A Stinging Critique Of BCCI’s Injury Management

From Partha Bhaduri of Times of India:

BCCI’s injury and medical management leaves a lot to be desired. It seems to be obscured in a haze of chronic player fatigue, insanely jam-packed schedules and the usual practice of shifting of blame on under-pressure players whenever these prickly issues are raised.

Meanwhile, there are noises that the BCCI will release a new “injury management policy” in 2012. Details are still sketchy, but:

According to sources, the BCCI is keen to reduce the role of franchise-employed physiotherapists when it comes to the treating contracted players. Besides, the IPL team owners will not be able to decide when and where the elite Indian cricketers get treated on getting injured.

I’ve said plenty about how I feel about injuries in cricket, and our ethical duties to modern athletes. It pains me to discover that Gambhir may have been taking cortisone shots to his shoulder, a controversial decision in light of current banned drug lists. This kind of stuff is truly frightening.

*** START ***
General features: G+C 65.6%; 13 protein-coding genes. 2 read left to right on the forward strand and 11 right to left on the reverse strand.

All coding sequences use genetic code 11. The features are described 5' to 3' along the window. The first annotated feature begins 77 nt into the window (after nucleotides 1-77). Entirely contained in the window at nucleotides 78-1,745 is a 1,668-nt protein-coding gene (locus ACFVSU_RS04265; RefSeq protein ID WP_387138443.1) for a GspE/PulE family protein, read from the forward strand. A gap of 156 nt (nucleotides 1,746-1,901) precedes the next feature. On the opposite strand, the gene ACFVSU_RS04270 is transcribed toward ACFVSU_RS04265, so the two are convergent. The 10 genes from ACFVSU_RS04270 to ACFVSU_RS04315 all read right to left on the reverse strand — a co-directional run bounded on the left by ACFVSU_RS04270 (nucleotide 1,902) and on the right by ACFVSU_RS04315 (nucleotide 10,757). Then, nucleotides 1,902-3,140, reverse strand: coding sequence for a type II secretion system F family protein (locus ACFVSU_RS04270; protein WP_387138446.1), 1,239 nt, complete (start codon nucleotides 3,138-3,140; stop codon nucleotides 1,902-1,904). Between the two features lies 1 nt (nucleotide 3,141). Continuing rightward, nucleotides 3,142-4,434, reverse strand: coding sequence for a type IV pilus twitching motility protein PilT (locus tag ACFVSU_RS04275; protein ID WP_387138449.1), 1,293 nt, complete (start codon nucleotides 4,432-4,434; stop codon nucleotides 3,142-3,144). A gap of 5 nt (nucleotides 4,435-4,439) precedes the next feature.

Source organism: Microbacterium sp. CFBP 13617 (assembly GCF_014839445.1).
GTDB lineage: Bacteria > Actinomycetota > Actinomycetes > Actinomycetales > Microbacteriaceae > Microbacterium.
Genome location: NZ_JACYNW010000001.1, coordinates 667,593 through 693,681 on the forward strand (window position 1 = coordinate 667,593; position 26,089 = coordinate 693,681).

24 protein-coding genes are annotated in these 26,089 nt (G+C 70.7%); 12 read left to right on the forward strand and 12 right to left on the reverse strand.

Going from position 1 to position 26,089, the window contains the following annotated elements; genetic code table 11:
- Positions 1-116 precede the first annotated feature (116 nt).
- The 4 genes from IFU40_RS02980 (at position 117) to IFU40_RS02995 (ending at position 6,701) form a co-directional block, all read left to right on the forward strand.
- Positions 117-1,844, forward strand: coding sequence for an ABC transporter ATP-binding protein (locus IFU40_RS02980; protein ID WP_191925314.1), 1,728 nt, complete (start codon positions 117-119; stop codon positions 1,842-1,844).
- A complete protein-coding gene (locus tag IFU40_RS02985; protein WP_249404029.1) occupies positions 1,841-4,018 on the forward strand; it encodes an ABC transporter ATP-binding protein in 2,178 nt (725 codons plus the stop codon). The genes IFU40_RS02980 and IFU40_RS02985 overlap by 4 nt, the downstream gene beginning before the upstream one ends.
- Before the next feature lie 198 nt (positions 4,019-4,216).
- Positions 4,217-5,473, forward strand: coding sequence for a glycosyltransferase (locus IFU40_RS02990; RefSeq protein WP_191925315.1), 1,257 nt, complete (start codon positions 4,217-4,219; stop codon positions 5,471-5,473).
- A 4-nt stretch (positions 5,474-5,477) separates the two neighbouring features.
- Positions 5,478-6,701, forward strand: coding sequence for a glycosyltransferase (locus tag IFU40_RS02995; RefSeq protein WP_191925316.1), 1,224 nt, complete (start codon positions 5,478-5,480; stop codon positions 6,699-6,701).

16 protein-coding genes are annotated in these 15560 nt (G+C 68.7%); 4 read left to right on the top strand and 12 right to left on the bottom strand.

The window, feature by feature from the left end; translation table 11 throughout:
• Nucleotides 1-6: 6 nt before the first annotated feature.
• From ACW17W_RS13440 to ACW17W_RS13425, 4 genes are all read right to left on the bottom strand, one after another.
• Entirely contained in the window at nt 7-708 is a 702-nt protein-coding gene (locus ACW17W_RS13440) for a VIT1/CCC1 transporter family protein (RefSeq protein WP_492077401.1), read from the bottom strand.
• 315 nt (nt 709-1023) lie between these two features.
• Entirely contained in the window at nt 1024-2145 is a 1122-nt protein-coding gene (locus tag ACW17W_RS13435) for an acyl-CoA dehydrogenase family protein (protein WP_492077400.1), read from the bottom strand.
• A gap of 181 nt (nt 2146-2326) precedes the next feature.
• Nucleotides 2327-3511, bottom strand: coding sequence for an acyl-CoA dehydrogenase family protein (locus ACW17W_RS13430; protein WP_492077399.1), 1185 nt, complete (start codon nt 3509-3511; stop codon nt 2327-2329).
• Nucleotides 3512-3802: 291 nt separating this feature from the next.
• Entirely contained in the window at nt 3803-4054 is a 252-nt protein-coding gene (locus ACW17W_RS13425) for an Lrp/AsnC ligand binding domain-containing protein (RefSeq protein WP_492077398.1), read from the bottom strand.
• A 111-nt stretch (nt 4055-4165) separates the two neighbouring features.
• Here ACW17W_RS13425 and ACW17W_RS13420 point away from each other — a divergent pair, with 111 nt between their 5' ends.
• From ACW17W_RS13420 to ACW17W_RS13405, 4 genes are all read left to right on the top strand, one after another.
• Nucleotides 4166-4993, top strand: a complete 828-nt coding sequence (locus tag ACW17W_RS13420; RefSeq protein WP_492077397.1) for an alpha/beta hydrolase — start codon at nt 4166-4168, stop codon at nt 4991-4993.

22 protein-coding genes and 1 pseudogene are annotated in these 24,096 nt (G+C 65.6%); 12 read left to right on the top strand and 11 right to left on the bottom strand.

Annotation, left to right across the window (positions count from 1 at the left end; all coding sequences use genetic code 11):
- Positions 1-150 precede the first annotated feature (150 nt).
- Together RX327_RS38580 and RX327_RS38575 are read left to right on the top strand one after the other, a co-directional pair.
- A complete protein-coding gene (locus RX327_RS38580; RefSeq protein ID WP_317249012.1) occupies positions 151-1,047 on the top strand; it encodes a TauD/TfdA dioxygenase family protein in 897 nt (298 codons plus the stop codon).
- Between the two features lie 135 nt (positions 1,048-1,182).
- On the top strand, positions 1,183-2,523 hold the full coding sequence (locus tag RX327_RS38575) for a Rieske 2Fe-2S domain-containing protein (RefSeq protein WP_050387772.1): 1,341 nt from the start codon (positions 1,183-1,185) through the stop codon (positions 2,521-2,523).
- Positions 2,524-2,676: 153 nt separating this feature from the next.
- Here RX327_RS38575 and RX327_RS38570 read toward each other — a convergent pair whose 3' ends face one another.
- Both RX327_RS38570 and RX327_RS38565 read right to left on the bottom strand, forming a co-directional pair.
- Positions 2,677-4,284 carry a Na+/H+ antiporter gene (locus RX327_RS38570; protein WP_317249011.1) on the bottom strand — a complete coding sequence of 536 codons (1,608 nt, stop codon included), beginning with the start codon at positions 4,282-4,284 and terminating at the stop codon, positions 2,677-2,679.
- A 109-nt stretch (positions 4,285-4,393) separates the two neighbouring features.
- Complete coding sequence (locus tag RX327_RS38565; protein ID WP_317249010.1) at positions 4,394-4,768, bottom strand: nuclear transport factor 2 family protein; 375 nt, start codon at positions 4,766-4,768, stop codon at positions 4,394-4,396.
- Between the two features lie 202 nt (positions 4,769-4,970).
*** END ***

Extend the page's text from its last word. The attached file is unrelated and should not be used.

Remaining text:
The club-country conflict is throwing many people for a loop. The issues are: 1) How do we schedule the international calendar to fit in all three formats and leagues? 2) How do we allocate talent (i.e., players) so they can satisfy supply and demand?

In response, we seem to have the following solutions: 1) The current setup works. Have the IPL and Champions League in a narrow 3-week calendar that clashes with some low-key international series and England’s county cricket. 2) Schedule an “IPL” window so that players like Eoin Morgan and Ravi Bopara don’t have to choose between Test careers and money. 3) Various reforms and changes to the FTP program, to include a Test championship, or to sideline Test teams apart from the Big 4 (England, South Africa, India, Australia).

Optimists also hope that, as time goes on, we’ll get used to these sorts of leagues and the market will sort itself out. So, for instance, we will have players who specialize in particular formats or leagues, instead of the current situation in which cricketers are generally expected to try their hand across the board. (England has already taken a step in this direction by choosing three captains for each format.) Russ, of Knotted Paths, also points out that as international teams lose their luster, franchise contracts will improve and offer new incentives. We shall see.

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